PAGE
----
What is the Neighborhood Improvement Program?
In the fall of 1993, the Broward County Board of County Commissioners authorized the establishment of the Neighborhood Improvement Program (NIP). The Neighborhood Improvement Program is an unprecedented set of public works projects in eight (8) major communities, representing 25 neighborhoods in mostly unincorporated Broward County. The locations of these eight communities are shown on the map below. These eight areas have been divided into smaller, more manageable sections. Each of these sections represents a separate construction project or "Bid Package".
The NIP started as drainage improvement projects—the South County Collective Outfall and the Chula Vista Outfall Canal—which were designed to alleviate flooding in low-lying areas of the County. However, other neighborhoods within the County which had been constructed in the 1940s and 1950s were also experiencing inadequate drainage, in addition to being adversely affected by an aging potable water infrastructure and a lack of sanitary sewer service. Many of these areas had been historically served by septic tanks. These conditions posed a threat to the water supply of residents and business owners in these areas, and potentially exposed them to contact with effluent as well.
The NIP is intended to offer a comprehensive approach to infrastructure improvements in the rights-of-way of a number of communities. The improvements vary and are dependent upon the specific needs of the communities involved, but include: drainage, water, sanitary sewers, roadways, swales, sidewalks, signage and landscaping. Each project is designed to ultimately provide residents and business owners with greater fire protection, improved drainage, a new sanitary sewer system and improved water pressure.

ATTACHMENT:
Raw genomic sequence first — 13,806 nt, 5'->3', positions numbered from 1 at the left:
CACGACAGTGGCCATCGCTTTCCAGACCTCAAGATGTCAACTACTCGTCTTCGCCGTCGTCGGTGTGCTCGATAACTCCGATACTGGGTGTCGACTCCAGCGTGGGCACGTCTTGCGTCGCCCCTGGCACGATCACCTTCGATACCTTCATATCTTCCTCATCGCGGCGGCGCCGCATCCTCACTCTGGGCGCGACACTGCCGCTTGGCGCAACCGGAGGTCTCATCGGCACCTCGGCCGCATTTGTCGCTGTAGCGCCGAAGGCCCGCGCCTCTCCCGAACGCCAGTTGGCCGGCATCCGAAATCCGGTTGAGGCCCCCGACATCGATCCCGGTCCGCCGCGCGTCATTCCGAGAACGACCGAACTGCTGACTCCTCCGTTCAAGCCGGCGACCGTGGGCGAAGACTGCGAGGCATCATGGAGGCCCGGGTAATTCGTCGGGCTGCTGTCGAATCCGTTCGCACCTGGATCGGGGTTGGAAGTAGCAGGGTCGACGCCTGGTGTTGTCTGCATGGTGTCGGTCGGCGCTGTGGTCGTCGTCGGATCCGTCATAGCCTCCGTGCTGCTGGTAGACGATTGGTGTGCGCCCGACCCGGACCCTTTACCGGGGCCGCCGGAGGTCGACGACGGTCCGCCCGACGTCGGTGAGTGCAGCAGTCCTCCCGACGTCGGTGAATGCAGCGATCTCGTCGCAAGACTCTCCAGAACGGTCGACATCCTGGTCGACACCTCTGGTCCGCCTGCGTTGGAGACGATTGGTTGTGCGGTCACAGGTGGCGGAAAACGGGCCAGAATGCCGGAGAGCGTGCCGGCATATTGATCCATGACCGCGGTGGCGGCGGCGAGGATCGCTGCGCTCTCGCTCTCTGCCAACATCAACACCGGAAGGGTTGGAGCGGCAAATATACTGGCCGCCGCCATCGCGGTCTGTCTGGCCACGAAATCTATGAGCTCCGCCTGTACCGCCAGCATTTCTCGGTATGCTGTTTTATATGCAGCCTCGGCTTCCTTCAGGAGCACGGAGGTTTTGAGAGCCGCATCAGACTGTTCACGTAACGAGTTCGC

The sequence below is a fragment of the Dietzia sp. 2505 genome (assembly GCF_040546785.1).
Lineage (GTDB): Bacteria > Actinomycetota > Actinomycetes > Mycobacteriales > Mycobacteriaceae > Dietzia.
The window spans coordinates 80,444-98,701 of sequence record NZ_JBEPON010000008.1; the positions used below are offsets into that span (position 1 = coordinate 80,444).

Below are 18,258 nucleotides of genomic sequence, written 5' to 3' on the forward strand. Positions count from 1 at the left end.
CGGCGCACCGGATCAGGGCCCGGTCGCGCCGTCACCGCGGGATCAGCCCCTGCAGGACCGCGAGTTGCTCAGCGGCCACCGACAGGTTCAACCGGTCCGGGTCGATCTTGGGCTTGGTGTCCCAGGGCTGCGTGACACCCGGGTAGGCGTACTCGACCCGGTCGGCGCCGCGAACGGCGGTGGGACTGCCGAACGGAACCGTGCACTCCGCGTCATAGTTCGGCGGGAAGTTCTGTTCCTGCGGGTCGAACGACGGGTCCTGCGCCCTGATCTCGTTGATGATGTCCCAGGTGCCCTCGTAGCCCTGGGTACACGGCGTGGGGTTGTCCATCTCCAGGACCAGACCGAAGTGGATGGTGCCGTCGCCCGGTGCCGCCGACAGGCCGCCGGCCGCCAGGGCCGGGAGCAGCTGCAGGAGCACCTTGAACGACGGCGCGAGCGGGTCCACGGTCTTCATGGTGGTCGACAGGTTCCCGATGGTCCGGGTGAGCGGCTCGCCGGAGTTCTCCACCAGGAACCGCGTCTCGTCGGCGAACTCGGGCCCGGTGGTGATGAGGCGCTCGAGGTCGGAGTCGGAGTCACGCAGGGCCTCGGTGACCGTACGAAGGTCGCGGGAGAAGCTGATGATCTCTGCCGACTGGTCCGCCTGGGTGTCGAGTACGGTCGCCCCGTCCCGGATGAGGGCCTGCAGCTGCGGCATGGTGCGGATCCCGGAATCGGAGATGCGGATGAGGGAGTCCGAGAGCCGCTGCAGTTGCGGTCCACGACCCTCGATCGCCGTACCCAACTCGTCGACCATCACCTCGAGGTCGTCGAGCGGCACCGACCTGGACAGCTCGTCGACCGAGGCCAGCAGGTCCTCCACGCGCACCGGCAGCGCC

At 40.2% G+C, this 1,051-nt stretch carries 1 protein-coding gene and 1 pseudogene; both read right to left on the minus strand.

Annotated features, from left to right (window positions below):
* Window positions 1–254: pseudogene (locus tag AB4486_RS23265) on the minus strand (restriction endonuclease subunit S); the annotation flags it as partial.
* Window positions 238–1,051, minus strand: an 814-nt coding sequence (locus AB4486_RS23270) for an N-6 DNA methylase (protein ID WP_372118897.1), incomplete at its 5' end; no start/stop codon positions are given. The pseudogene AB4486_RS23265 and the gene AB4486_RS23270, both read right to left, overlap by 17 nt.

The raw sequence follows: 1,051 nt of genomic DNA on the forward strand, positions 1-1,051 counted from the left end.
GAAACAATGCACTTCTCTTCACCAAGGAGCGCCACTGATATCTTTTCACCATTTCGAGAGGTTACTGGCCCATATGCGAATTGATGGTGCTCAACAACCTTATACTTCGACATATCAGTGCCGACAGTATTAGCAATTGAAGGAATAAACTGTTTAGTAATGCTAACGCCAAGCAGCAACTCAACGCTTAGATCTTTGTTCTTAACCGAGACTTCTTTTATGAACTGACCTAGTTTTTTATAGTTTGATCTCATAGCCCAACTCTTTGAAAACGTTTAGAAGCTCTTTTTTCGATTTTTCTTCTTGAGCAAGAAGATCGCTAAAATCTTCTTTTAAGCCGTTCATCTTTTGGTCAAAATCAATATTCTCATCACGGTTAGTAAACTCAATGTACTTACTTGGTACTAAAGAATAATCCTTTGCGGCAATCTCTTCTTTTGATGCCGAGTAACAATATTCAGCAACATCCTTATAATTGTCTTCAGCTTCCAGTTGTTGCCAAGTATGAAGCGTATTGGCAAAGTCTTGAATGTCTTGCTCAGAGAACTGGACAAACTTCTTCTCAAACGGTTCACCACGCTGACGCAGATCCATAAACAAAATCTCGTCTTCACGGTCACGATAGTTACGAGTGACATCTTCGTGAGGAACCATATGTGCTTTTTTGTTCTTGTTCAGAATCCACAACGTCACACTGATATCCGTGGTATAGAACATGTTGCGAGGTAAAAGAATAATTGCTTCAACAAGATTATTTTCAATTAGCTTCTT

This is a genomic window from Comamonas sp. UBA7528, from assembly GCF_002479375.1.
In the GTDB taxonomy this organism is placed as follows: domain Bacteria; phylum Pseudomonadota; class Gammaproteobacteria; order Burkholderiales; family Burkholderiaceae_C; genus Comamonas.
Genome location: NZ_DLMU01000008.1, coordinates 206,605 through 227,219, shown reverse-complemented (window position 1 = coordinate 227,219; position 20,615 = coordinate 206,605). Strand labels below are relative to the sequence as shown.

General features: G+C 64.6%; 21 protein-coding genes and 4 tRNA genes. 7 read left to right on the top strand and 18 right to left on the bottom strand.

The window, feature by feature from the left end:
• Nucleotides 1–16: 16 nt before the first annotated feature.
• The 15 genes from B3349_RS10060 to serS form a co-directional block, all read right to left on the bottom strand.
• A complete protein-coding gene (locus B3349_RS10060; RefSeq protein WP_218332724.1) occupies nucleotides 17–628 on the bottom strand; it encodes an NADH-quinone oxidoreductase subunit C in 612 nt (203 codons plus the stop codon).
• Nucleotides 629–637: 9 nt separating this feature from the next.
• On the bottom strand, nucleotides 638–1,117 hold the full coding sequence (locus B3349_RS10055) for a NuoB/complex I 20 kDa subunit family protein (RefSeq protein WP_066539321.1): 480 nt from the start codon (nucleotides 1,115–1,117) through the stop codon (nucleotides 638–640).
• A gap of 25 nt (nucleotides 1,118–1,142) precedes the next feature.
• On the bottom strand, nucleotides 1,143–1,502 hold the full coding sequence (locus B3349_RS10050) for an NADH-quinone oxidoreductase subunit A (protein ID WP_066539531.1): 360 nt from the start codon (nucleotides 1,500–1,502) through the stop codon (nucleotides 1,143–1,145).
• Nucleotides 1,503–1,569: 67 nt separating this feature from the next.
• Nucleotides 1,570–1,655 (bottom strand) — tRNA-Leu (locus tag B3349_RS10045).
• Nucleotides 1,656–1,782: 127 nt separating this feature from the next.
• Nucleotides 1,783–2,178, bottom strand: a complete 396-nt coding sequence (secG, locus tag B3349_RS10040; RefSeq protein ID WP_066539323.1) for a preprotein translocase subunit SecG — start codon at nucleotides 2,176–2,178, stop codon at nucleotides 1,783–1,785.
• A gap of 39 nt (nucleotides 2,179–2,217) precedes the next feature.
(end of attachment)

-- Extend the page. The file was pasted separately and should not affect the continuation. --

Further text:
Rather than planning and designing the NIPs in a vacuum, the County took the unusual step of involving the stakeholders in the projects at the outset. Broward County believes strongly that community participation in these projects is a priority and that the best strategy to community empowerment is a community-driven approach which coordinates economic, physical, environmental, community and human needs. Hence, new partnerships have been formed among state and local governments, the private sector, community organizations and affected residents of the NIP areas.
The NIP includes an area the size of a medium city with 8,812 acres, 92,000 people and 28,200 homes. The planned improvements include 292 miles of roadways, 422 miles of sidewalks, and 617 miles of pipeline, which will enable the elimination of 10,252 septic tanks. Construction of the NIPs began in 1996 and is currently scheduled to be completed in 2011. The current estimated cost of the NIP improvements is $629 million.